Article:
Here is the reality: all employees – along with the value they offer a company – are unique.
This is especially true for people in the software and games development industry. Different developers, artists, programmers and designers all have unique skillsets and specialities.
The degree to which a development studio learns to utilise the different talents of their people synergistically will help define their success.
Here are two observations:
1. Bringing together these differing skillsets in a cohesive manner can be difficult, especially as the size of the team grows.
2. Effort doesn’t necessarily compound – while ten developers can theoretically write ten times the amount of code as a lone developer, a chain is only as strong as its weakest link.
Indeed, size is not the most important factor – eventually, the point will be reached where, as quantity increases, quality will suffer.
Every manager is aware of this inflection point. after reaching a particular headcount, actual team performance will begin to decrease.
Here’s a recent example of the above principle in practice, in our own studio.
Following an internal audit and assessment of one of our partner studios – along with their team and processes – we decided to replace a multidisciplinary team of seven senior developers with a smaller, more focussed collective.
The first team had been developing a project for two years and had continually struggled to deliver due to unscalable and unpredictable code.
The team in question even restarted the project a few times, but with no success.
Ultimately, that team had simply reached its inflection point, where quality had begun to suffer and a cohesive approach was no longer being maintained.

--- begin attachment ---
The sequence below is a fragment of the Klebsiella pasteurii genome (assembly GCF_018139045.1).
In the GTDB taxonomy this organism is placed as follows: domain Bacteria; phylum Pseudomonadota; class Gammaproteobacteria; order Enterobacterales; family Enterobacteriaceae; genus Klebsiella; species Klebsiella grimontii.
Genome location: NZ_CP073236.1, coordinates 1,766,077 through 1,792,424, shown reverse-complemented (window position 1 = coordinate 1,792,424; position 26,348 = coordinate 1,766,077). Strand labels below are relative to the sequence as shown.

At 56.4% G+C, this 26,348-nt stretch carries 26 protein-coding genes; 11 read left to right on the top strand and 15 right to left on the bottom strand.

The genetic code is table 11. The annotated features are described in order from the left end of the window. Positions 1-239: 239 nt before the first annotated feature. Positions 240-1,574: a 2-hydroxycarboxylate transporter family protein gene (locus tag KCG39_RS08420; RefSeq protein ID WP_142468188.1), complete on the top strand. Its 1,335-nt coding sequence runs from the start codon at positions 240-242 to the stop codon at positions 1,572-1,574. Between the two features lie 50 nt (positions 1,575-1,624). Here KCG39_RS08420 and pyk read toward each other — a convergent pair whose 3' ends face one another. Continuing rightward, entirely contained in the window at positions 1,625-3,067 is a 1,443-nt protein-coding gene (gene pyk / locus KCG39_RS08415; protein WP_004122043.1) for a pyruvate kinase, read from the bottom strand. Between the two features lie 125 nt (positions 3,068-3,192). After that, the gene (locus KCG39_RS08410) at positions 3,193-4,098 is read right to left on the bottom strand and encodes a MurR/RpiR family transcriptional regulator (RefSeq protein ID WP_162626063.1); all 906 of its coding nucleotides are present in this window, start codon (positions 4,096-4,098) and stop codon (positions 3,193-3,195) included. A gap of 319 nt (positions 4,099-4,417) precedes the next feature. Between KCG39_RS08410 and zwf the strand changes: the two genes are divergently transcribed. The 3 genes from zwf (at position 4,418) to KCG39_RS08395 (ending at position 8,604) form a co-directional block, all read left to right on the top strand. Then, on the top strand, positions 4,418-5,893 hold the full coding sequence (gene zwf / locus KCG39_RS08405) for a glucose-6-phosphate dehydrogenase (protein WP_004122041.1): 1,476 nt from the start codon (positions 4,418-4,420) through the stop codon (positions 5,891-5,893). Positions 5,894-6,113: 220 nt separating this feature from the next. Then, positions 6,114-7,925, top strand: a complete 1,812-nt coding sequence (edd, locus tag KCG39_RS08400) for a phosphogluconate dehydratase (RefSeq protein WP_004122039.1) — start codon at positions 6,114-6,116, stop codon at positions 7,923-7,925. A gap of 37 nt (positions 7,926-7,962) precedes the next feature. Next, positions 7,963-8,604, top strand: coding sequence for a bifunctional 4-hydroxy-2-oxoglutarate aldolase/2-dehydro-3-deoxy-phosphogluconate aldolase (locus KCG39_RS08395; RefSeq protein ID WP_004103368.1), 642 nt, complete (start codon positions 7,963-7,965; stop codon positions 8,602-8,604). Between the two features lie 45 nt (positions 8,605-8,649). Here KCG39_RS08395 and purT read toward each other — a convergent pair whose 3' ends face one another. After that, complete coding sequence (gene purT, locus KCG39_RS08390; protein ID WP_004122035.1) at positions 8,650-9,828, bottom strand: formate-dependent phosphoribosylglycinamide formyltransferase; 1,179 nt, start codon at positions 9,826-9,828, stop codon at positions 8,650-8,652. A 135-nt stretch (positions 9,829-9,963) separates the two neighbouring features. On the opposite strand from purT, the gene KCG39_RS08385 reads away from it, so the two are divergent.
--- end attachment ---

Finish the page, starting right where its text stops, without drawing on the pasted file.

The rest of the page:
While the developers were able to produce an incredible amount of code, the quality of their work was not meeting expectations. Management had invested considerable funds into development and quality assurance, yet the team had ultimately failed to deliver.
Then a new team was brought on board.
With new eyes and a fresh approach, this smaller, more focussed group – with a long history of working together collaboratively – was able to fully rebuild the project from the ground up.
Ultimately, the final product was released in just three months, with perfect scalability and few if any bugs present.
Remarkably, this team consisted of just three people.
As it turns out, each developer in the first team was on a salary of over USD 120k, which equated to USD 860k of wasted spend over 12 months. This doesn’t factor in other resources, such as desk costs, management costs, rental costs etc.
When the second team was brought in to take over, they were enjoying salaries in the range of $180-220k per year, considerably higher than the original team.
However, given this team consisted of just three members, the cumulative cost to employ them would have equated to $600k per year.
Remember, of course, that the second team completed the project in just three months, so the total cost of development was just $150k.
Put into perspective, the first team in the example above burnt through almost 20(!) times more money with zero results, while the second team was cheaper, more efficient and considerably more productive.
Despite this lesson, too many leaders in our industry will still try to implement monetary incentives, overtime, changes to team culture and any number of other attempted improvements to the way a team functions.
Yet they will fail to understand when their team has simply reached its inflection point – where quantity has reached a tipping point and quality can no longer be allowed to survive.
Are you a developer or leader of a team within the game and software development industry?
Concerned your team is not achieving its fullest potential?
We’d love for you to get in touch!
DataSakura offers a full suite of full game development, co-development and quality assurance services, with short-term, long-term and flexible arrangement.
We can tailor our resources to your team’s budget, assets and time constraints.